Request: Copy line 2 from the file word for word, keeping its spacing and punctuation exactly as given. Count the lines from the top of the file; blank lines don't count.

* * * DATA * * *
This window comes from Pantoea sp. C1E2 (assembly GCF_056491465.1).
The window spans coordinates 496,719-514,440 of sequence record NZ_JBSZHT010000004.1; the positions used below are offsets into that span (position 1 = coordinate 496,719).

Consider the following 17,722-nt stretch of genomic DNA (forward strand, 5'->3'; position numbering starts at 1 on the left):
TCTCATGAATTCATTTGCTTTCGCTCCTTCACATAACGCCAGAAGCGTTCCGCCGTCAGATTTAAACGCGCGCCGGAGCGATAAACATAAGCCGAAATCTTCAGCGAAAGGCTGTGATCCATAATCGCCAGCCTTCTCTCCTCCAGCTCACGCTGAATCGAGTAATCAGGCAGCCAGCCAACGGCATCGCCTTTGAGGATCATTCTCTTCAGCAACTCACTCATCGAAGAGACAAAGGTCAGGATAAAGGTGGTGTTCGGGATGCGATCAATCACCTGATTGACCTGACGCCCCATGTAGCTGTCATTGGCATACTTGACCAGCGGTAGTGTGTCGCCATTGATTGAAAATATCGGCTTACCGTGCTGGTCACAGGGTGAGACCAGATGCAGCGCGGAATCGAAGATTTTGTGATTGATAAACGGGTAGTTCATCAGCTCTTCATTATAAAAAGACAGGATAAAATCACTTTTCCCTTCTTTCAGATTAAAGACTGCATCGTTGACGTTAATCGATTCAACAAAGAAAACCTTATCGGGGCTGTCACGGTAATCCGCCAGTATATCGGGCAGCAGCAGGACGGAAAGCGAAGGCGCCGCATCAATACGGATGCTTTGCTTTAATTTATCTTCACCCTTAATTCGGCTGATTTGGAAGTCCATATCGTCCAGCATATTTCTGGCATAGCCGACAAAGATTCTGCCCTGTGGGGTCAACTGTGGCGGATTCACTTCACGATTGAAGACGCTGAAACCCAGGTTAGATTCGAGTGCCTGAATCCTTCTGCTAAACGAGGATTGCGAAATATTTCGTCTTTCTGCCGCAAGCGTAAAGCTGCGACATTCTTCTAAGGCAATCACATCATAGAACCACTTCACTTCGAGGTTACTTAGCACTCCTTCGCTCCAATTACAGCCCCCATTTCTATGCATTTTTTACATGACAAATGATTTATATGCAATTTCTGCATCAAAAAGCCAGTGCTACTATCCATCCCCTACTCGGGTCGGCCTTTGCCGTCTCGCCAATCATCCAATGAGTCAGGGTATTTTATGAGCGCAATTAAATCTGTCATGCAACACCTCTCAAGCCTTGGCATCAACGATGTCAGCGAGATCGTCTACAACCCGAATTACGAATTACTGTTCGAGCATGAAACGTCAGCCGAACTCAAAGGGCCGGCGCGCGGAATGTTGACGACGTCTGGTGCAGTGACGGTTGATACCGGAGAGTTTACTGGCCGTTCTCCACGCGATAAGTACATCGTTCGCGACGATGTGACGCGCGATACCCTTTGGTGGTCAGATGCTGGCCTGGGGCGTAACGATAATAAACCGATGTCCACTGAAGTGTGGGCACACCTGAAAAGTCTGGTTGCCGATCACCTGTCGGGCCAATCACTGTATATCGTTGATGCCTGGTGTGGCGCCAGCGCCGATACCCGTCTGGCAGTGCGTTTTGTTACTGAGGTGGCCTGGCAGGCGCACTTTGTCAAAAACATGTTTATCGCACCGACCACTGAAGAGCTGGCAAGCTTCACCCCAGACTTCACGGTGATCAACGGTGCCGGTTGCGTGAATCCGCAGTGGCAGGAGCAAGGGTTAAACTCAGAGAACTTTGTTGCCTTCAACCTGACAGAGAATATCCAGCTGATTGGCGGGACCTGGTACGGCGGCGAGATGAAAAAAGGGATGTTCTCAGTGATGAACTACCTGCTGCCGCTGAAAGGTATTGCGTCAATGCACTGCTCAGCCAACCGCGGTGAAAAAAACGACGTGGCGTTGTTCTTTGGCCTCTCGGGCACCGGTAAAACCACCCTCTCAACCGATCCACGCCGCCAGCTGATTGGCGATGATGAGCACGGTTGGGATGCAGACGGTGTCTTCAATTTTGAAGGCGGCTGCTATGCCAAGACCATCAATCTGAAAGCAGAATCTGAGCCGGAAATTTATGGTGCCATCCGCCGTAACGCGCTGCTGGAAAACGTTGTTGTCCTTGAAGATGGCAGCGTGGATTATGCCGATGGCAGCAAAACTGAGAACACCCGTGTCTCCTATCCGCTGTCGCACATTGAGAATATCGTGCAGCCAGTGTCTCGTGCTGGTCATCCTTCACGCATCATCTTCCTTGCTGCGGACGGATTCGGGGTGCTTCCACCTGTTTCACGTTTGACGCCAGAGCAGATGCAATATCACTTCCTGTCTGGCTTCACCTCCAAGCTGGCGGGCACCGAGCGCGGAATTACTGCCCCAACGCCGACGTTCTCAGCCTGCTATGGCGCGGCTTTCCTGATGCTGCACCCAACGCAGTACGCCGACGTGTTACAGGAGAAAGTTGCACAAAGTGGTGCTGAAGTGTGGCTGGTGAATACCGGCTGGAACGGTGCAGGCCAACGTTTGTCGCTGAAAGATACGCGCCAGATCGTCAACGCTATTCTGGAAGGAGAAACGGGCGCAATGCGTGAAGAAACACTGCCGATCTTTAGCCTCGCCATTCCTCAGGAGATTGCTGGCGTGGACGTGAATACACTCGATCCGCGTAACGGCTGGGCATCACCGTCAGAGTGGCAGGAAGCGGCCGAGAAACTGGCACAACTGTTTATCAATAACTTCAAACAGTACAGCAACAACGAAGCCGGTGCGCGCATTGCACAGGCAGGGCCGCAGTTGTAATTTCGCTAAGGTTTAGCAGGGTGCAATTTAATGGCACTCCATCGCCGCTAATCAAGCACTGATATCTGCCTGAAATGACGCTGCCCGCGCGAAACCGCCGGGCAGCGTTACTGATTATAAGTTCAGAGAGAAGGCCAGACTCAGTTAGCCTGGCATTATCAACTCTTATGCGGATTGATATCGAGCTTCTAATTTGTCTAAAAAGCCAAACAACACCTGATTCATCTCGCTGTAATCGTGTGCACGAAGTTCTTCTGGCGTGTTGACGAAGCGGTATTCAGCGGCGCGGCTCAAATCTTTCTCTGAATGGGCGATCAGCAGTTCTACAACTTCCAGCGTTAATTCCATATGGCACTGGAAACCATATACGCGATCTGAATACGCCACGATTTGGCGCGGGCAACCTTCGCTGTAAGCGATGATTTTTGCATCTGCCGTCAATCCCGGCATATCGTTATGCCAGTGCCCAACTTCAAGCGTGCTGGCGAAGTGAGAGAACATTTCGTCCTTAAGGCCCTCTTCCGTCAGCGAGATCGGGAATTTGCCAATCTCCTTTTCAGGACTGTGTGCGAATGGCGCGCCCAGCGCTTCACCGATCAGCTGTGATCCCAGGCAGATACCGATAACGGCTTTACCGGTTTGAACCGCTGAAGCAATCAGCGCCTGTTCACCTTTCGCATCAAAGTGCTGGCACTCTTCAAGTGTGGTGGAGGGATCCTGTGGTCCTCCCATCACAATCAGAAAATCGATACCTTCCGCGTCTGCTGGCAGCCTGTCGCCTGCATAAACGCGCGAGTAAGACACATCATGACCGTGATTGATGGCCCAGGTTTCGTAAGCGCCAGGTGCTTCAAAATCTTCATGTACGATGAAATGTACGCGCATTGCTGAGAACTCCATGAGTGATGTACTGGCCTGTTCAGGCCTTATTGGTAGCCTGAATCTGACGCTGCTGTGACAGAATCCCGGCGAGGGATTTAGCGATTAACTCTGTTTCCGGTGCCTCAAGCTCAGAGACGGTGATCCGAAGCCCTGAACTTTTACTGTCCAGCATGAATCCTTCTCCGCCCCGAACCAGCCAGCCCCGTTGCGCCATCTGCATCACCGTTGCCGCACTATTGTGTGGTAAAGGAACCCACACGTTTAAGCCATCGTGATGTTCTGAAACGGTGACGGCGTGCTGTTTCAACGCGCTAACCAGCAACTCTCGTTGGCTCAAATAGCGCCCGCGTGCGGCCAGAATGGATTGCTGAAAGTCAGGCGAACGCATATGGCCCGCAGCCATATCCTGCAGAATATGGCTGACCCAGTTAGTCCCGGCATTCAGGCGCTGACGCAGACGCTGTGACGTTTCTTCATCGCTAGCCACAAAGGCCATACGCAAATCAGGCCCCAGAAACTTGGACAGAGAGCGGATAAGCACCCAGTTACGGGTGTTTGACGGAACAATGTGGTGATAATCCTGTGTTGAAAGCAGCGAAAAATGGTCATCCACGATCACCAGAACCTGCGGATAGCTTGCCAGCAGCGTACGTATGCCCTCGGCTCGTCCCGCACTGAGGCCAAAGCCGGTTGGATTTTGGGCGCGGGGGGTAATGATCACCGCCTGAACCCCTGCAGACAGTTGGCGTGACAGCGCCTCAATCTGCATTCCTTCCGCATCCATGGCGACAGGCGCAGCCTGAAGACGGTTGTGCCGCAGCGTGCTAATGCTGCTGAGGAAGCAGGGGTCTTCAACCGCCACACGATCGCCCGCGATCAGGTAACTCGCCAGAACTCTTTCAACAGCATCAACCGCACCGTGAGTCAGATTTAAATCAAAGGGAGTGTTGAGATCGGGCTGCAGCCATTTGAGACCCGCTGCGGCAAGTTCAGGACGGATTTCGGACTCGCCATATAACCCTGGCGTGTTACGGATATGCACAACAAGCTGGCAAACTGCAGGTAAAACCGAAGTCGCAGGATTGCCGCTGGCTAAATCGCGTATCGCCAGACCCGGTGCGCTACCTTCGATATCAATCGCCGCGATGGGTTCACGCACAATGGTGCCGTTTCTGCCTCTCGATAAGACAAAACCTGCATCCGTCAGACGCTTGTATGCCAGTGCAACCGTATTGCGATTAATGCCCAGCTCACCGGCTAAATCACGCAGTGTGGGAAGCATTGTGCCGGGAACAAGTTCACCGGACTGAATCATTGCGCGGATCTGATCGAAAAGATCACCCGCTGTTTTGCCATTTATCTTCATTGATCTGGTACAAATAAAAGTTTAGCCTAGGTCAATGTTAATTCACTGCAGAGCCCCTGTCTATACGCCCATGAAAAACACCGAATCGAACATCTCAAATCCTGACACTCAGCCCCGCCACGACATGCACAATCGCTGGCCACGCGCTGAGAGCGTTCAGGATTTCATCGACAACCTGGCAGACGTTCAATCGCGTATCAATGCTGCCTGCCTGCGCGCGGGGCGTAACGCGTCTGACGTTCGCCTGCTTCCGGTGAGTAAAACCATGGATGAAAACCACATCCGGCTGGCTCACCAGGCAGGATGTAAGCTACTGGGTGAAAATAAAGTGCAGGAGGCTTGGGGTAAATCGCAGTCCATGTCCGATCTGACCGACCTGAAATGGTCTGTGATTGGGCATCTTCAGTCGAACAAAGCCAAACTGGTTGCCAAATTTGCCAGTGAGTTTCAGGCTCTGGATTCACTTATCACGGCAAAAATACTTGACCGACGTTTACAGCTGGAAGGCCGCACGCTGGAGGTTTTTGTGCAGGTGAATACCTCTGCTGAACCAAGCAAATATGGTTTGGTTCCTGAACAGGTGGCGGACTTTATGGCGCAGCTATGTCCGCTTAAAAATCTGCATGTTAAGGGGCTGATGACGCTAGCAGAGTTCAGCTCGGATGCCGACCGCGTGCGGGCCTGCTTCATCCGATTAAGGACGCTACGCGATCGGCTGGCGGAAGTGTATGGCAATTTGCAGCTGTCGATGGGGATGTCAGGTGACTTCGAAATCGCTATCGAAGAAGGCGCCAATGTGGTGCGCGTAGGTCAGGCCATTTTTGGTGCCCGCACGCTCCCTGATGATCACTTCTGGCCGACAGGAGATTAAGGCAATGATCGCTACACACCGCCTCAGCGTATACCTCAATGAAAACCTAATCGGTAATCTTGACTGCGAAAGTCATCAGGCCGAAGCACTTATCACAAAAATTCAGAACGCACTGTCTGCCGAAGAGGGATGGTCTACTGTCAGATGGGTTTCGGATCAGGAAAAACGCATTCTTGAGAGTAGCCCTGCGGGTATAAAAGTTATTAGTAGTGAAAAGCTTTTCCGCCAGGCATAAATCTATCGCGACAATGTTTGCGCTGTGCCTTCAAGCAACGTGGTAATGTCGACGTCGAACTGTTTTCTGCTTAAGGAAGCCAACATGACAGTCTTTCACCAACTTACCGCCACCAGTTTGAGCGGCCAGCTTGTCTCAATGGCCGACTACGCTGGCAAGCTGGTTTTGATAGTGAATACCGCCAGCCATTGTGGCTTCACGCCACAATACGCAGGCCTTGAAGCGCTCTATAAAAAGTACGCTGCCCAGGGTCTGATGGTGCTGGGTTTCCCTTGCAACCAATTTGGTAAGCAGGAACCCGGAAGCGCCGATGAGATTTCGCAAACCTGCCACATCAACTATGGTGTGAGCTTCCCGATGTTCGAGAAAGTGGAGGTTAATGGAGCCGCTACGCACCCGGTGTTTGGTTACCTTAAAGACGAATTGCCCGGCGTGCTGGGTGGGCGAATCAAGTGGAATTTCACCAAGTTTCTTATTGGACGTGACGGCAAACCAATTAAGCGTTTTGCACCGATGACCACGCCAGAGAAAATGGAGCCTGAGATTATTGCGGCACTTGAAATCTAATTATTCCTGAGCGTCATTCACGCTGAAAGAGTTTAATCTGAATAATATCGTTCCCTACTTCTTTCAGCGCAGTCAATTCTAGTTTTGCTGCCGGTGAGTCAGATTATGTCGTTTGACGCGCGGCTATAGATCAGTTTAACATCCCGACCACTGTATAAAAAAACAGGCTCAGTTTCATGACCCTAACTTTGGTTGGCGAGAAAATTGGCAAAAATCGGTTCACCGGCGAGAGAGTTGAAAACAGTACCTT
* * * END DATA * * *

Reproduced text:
The window spans coordinates 496,719-514,440 of sequence record NZ_JBSZHT010000004.1; the positions used below are offsets into that span (position 1 = coordinate 496,719).